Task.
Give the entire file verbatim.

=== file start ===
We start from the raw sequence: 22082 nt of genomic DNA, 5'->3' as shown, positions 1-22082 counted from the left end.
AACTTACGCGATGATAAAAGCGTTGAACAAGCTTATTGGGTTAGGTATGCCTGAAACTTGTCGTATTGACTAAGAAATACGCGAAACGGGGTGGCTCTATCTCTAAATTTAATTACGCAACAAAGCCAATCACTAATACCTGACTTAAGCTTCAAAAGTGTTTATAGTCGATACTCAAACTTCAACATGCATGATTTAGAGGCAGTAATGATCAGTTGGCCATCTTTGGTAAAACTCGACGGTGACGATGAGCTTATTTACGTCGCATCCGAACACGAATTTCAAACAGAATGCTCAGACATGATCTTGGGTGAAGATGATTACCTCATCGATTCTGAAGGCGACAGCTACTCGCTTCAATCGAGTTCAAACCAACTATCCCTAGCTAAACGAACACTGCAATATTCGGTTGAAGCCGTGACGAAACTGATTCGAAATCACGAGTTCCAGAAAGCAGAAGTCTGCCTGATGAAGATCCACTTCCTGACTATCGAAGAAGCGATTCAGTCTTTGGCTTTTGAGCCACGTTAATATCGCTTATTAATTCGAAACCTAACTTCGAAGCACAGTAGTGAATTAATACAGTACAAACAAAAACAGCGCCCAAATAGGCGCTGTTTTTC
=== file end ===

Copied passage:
We start from the raw sequence: 22082 nt of genomic DNA, 5'->3' as shown, positions 1-22082 counted from the left end.
AACTTACGCGATGATAAAAGCGTTGAACAAGCTTATTGGGTTAGGTATGCCTGAAACTTGTCGTATTGACTAAGAAATACGCGAAACGGGGTGGCTCTATCTCTAAATTTAATTACGCAACAAAGCCAATCACTAATACCTGACTTAAGCTTCAAAAGTGTTTATAGTCGATACTCAAACTTCAACATGCATGATTTAGAGGCAGTAATGATCAGTTGGCCATCTTTGGTAAAACTCGACGGTGACGATGAGCTTATTTACGTCGCATCCGAACACGAATTTCAAACAGAATGCTCAGACATGATCTTGGGTGAAGATGATTACCTCATCGATTCTGAAGGCGACAGCTACTCGCTTCAATCGAGTTCAAACCAACTATCCCTAGCTAAACGAACACTGCAATATTCGGTTGAAGCCGTGACGAAACTGATTCGAAATCACGAGTTCCAGAAAGCAGAAGTCTGCCTGATGAAGATCCACTTCCTGACTATCGAAGAAGCGATTCAGTCTTTGGCTTTTGAGCCACGTTAATATCGCTTATTAATTCGAAACCTAACTTCGAAGCACAGTAGTGAATTAATACAGTACAAACAAAAACAGCGCCCAAATAGGCGCTGTTTTTC